Confidentiality Policies That Hurt Children

A news story regarding abuse recently resulted in thousands of dollars in donations. The abuse was against a dog. The community was appropriately outraged when pictures and details of the abuse were aired by local television stations. The community responded with donations and tips that led to the identification and arrest of the abuser. It was striking that the community immediately mobilized to provide care for the dog; supporting the local rescue organization and law enforcement in their efforts. The response was immediate and generous.

For me, the more striking aspect of this story was something unrelated. A story on Page 6 of the local newspaper reported the same day that three children had been removed and placed in foster care. A two-year-old had tested positive for exposure to three different illegal drugs.  Their babysitter called authorities when they observed that the toddler was not acting normally. The story went on to state the children lived in deplorable conditions and two children were hospitalized.

There were no donations. If there was an arrest, it was not reported. Instead of support for the organization charged with providing emergency care for boy with dogthe children, there was criticism that the abuse was not identified earlier.

The contrast in the two stories was readily apparent. The community rallied to support the animal rescue organization, law enforcement, and the veterinary clinic providing medical care for the dog. There were donations of money and supplies, assistance to law enforcement, and offers of care for the dog. The animal rescue organization issued a statement saying they did not need a home for the dog 24 hours after the story was reported; they had more than enough donations and offers of assistance. Meanwhile, the child welfare agency was criticized, the medical provider not identified, and the role of law enforcement was not acknowledged. I doubt the story of child abuse prompted many calls offering a home for the children. Generally only stories of abandoned or abused infants generates calls from potential new foster parents or inquiries about adoption.

Why was there such a difference in response? I believe that, in part, confidentiality played a role. The names and locations of the children were not included in the news story. Details of the care required for the dog were shared while the care of the children remained confidential. The names of the alleged perpetrators of the abuse of the dog were widely publicized, including their ‘mug shots’. The rescue organizations and other community support agencies were identified. Conversely, the names of alleged perpetrators of the abuse of the children were withheld. Rarely are details of child abuse shared with the public. When there are news stories, they tend to be only the horrific cases where a child has died, has been starved, or is severely abused, and the focus generally is on ‘system failures’.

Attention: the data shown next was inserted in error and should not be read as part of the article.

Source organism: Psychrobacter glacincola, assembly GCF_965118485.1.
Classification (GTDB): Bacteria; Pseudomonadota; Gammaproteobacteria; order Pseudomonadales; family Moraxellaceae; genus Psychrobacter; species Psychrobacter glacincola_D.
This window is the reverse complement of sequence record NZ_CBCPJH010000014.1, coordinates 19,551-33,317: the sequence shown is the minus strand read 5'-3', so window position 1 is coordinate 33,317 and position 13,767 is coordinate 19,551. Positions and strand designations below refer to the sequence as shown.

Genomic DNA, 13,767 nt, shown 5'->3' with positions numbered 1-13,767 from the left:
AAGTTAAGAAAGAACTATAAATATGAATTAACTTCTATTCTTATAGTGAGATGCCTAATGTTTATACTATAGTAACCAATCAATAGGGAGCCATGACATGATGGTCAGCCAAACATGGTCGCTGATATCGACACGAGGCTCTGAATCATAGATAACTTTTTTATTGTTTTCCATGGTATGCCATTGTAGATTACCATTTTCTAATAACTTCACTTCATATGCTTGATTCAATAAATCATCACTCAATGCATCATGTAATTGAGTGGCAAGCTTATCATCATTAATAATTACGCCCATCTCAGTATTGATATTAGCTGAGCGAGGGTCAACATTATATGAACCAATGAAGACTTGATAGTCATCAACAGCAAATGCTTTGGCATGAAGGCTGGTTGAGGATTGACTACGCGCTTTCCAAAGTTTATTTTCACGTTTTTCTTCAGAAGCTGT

I understand the interest in shielding vulnerable children from media coverage. And my intent is not to compare children to animals. (It is worth noting however, that child protection emerged as a field as a result of animal protection laws.) I am not one of ‘those people’ who bemoan the support received by animal rights organizations.

But maybe child welfare could learn something from animal protection efforts. Maybe the public reporting of child abuse should be accompanied by a request for support, a list of opportunities to help. And maybe child welfare should be more transparent about the important work they do every day so that the next time a child is abused, fingers pointing are replaced by offers of support. I look forward to the day that shelter care facilities for abused children are obsolete because of the abundance of foster homes available. And perhaps one day child welfare will be able to turn away offers of support. Better yet, maybe one day communities will be so engaged in protecting children that abuse reports are a rarity and replaced with a ‘norm’ of citizens reaching out to ensure children are cared for and nurtured. Perhaps one day….

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About ckhayek

I am a Child Welfare Advocate, Data-geek, Writer (and Reader), Cheesecake Baker, and Stunt Kite Flyer .... balance is important! 8-)
Gallery | This entry was posted in Animal Abuse, Child Welfare, Foster Care, Government and tagged , , , , . Bookmark the permalink.

One Response to Confidentiality Policies That Hurt Children

  1. bioncatm says:

    Reblogged this on What about the children and commented:
    We definitely need to be more mindful of how we treat and show that we value our children as a society as a whole. Its sad but true people get more angry about animal rights then they do human rights especially childrens rights.

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